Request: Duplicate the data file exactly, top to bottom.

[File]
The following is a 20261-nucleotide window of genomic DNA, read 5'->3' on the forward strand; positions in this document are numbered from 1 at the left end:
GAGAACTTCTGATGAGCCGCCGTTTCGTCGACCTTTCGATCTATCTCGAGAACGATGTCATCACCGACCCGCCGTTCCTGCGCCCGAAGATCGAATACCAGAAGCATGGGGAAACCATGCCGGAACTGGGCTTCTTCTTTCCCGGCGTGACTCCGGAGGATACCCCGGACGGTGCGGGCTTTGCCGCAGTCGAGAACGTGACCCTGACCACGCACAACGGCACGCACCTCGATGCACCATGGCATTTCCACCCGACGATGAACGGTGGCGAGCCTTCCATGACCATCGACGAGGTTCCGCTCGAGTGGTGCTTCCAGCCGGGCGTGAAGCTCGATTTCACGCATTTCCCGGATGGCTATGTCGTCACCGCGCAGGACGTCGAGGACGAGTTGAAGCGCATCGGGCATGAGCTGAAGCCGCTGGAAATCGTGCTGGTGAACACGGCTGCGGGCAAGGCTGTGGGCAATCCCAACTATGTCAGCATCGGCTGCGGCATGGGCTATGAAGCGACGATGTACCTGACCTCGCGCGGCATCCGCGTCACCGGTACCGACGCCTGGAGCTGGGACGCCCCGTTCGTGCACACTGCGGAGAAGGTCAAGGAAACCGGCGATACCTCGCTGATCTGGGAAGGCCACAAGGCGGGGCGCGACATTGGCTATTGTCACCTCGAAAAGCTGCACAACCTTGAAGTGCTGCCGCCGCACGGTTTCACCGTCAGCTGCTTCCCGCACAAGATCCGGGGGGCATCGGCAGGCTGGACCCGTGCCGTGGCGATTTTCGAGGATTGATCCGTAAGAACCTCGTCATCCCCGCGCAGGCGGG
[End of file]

The following is a 20261-nucleotide window of genomic DNA, read 5'->3' on the forward strand; positions in this document are numbered from 1 at the left end:
GAGAACTTCTGATGAGCCGCCGTTTCGTCGACCTTTCGATCTATCTCGAGAACGATGTCATCACCGACCCGCCGTTCCTGCGCCCGAAGATCGAATACCAGAAGCATGGGGAAACCATGCCGGAACTGGGCTTCTTCTTTCCCGGCGTGACTCCGGAGGATACCCCGGACGGTGCGGGCTTTGCCGCAGTCGAGAACGTGACCCTGACCACGCACAACGGCACGCACCTCGATGCACCATGGCATTTCCACCCGACGATGAACGGTGGCGAGCCTTCCATGACCATCGACGAGGTTCCGCTCGAGTGGTGCTTCCAGCCGGGCGTGAAGCTCGATTTCACGCATTTCCCGGATGGCTATGTCGTCACCGCGCAGGACGTCGAGGACGAGTTGAAGCGCATCGGGCATGAGCTGAAGCCGCTGGAAATCGTGCTGGTGAACACGGCTGCGGGCAAGGCTGTGGGCAATCCCAACTATGTCAGCATCGGCTGCGGCATGGGCTATGAAGCGACGATGTACCTGACCTCGCGCGGCATCCGCGTCACCGGTACCGACGCCTGGAGCTGGGACGCCCCGTTCGTGCACACTGCGGAGAAGGTCAAGGAAACCGGCGATACCTCGCTGATCTGGGAAGGCCACAAGGCGGGGCGCGACATTGGCTATTGTCACCTCGAAAAGCTGCACAACCTTGAAGTGCTGCCGCCGCACGGTTTCACCGTCAGCTGCTTCCCGCACAAGATCCGGGGGGCATCGGCAGGCTGGACCCGTGCCGTGGCGATTTTCGAGGATTGATCCGTAAGAACCTCGTCATCCCCGCGCAGGCGGG